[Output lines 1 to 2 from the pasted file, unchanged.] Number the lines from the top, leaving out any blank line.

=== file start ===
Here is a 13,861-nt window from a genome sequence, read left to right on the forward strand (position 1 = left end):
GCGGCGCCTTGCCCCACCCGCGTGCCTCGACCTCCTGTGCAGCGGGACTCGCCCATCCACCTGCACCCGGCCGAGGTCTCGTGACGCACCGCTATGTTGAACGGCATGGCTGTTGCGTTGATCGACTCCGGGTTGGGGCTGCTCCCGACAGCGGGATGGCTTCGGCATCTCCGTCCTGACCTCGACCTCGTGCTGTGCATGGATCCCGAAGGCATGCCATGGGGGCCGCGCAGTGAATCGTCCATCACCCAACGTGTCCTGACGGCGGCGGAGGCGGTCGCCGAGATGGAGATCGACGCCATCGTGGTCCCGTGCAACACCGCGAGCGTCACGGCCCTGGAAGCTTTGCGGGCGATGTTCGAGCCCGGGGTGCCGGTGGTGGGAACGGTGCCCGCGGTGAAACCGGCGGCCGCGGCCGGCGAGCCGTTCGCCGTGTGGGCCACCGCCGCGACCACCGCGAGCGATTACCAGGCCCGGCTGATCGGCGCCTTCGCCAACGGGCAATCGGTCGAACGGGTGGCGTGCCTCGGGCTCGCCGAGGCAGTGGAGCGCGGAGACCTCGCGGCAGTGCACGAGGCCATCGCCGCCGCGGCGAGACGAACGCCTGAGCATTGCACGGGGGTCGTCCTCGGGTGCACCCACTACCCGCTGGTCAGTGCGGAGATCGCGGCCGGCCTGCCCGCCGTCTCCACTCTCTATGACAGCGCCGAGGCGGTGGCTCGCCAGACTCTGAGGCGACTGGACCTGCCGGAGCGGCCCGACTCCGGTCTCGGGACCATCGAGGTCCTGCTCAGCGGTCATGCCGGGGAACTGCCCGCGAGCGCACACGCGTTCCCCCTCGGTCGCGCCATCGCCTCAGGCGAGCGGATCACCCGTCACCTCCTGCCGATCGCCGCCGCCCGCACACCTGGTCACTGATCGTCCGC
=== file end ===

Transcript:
Here is a 13,861-nt window from a genome sequence, read left to right on the forward strand (position 1 = left end):
GCGGCGCCTTGCCCCACCCGCGTGCCTCGACCTCCTGTGCAGCGGGACTCGCCCATCCACCTGCACCCGGCCGAGGTCTCGTGACGCACCGCTATGTTGAACGGCATGGCTGTTGCGTTGATCGACTCCGGGTTGGGGCTGCTCCCGACAGCGGGATGGCTTCGGCATCTCCGTCCTGACCTCGACCTCGTGCTGTGCATGGATCCCGAAGGCATGCCATGGGGGCCGCGCAGTGAATCGTCCATCACCCAACGTGTCCTGACGGCGGCGGAGGCGGTCGCCGAGATGGAGATCGACGCCATCGTGGTCCCGTGCAACACCGCGAGCGTCACGGCCCTGGAAGCTTTGCGGGCGATGTTCGAGCCCGGGGTGCCGGTGGTGGGAACGGTGCCCGCGGTGAAACCGGCGGCCGCGGCCGGCGAGCCGTTCGCCGTGTGGGCCACCGCCGCGACCACCGCGAGCGATTACCAGGCCCGGCTGATCGGCGCCTTCGCCAACGGGCAATCGGTCGAACGGGTGGCGTGCCTCGGGCTCGCCGAGGCAGTGGAGCGCGGAGACCTCGCGGCAGTGCACGAGGCCATCGCCGCCGCGGCGAGACGAACGCCTGAGCATTGCACGGGGGTCGTCCTCGGGTGCACCCACTACCCGCTGGTCAGTGCGGAGATCGCGGCCGGCCTGCCCGCCGTCTCCACTCTCTATGACAGCGCCGAGGCGGTGGCTCGCCAGACTCTGAGGCGACTGGACCTGCCGGAGCGGCCCGACTCCGGTCTCGGGACCATCGAGGTCCTGCTCAGCGGTCATGCCGGGGAACTGCCCGCGAGCGCACACGCGTTCCCCCTCGGTCGCGCCATCGCCTCAGGCGAGCGGATCACCCGTCACCTCCTGCCGATCGCCGCCGCCCGCACACCTGGTCACTGATCGTCCGC